Date Published: December 2013
Homeowners who meet ESG eligibility criteria may, under certain circumstances, receive utility payment assistance to cover the costs of utilities in the home that the individual/family owns.
While recipients can provide utility-only assistance, HUD expects that this will be rare. First, there are laws governing public utilities in many states that prevent utility companies from shutting off power to households during winter months and that may also require the utility company to offer payment plans to households that miss payments. Second, there may be other forms of utility assistance available to prevent utility shut-off, such as LIHEAP.
If staff confirms that neither of these conditions exists, however, utility-only assistance may be justified under certain circumstances. If the household is going to have to leave the housing due to a lack of utilities, can avoid literal homelessness by having utilities paid, and meets other ESG eligibility requirements explained below, then a household may be assisted under the Homelessness Prevention component with utility-only assistance.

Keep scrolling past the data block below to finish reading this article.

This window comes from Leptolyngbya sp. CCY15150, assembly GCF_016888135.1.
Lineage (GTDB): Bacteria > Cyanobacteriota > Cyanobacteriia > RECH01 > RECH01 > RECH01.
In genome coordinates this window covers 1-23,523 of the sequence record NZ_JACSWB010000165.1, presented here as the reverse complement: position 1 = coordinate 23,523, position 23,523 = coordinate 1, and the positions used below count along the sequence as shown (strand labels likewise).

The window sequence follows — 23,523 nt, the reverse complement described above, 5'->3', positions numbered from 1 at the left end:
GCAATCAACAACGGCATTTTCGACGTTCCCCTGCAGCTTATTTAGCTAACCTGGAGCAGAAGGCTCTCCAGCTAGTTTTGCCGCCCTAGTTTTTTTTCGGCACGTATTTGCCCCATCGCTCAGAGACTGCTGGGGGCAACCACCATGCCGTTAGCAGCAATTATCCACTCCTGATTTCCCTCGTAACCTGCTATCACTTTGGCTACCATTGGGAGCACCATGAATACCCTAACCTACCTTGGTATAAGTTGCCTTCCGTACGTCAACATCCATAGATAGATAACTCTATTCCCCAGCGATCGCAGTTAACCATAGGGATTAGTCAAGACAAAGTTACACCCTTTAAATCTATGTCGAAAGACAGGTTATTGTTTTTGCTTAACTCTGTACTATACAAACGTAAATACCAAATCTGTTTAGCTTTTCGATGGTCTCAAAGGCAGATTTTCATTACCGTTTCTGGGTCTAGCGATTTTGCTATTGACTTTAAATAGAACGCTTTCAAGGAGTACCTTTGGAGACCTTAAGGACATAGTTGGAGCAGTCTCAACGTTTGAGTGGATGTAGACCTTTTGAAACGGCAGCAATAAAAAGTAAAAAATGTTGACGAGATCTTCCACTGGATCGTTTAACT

Please note that in order for a household to be eligible for financial assistance under the Homelessness Prevention component, individuals or families must meet the criteria under the "at risk of homelessness" definition, or the criteria in paragraph 2, 3, or 4 (where the household does not also meet paragraph 1) of the "homeless" definition, AND have an annual income below 30 percent of the median family income for the area, as determined by HUD, at initial evaluation (§ 576.103). In some cases, these criteria include determining at intake whether an individual or family lacks the resources to retain permanent housing or obtain other permanent housing.
Finally, ESG is not intended to be simply an eviction prevention program; it is intended to be a part of a system-wide approach. In order to evaluate and coordinate services to the greatest extent possible, the ESG Interim Rule requires the following: